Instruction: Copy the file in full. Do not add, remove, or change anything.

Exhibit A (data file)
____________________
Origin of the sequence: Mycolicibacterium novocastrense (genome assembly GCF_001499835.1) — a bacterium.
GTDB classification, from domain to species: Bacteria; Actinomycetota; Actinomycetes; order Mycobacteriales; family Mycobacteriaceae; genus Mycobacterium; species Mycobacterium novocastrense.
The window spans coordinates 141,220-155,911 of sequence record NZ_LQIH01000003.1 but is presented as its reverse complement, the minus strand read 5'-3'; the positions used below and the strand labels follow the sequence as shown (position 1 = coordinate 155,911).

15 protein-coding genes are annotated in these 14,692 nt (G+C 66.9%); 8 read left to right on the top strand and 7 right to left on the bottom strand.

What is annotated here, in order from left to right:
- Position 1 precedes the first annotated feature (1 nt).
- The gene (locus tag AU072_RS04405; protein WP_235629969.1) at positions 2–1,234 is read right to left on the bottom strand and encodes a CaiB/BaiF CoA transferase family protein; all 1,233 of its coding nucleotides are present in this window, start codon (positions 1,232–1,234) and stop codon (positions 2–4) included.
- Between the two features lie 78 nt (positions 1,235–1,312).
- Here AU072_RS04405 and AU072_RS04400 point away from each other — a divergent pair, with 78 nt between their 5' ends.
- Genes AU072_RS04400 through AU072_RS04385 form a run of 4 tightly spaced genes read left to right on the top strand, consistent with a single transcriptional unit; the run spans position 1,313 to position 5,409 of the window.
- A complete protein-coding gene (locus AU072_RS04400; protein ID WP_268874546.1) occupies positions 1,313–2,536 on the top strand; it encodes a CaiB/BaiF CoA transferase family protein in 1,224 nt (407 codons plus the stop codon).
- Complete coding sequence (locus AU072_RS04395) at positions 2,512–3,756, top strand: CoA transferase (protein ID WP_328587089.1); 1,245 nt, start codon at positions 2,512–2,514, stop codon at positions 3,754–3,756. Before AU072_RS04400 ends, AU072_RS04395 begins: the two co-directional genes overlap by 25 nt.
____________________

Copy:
Origin of the sequence: Mycolicibacterium novocastrense (genome assembly GCF_001499835.1) — a bacterium.
GTDB classification, from domain to species: Bacteria; Actinomycetota; Actinomycetes; order Mycobacteriales; family Mycobacteriaceae; genus Mycobacterium; species Mycobacterium novocastrense.
The window spans coordinates 141,220-155,911 of sequence record NZ_LQIH01000003.1 but is presented as its reverse complement, the minus strand read 5'-3'; the positions used below and the strand labels follow the sequence as shown (position 1 = coordinate 155,911).

15 protein-coding genes are annotated in these 14,692 nt (G+C 66.9%); 8 read left to right on the top strand and 7 right to left on the bottom strand.

What is annotated here, in order from left to right:
- Position 1 precedes the first annotated feature (1 nt).
- The gene (locus tag AU072_RS04405; protein WP_235629969.1) at positions 2–1,234 is read right to left on the bottom strand and encodes a CaiB/BaiF CoA transferase family protein; all 1,233 of its coding nucleotides are present in this window, start codon (positions 1,232–1,234) and stop codon (positions 2–4) included.
- Between the two features lie 78 nt (positions 1,235–1,312).
- Here AU072_RS04405 and AU072_RS04400 point away from each other — a divergent pair, with 78 nt between their 5' ends.
- Genes AU072_RS04400 through AU072_RS04385 form a run of 4 tightly spaced genes read left to right on the top strand, consistent with a single transcriptional unit; the run spans position 1,313 to position 5,409 of the window.
- A complete protein-coding gene (locus AU072_RS04400; protein ID WP_268874546.1) occupies positions 1,313–2,536 on the top strand; it encodes a CaiB/BaiF CoA transferase family protein in 1,224 nt (407 codons plus the stop codon).
- Complete coding sequence (locus AU072_RS04395) at positions 2,512–3,756, top strand: CoA transferase (protein ID WP_328587089.1); 1,245 nt, start codon at positions 2,512–2,514, stop codon at positions 3,754–3,756. Before AU072_RS04400 ends, AU072_RS04395 begins: the two co-directional genes overlap by 25 nt.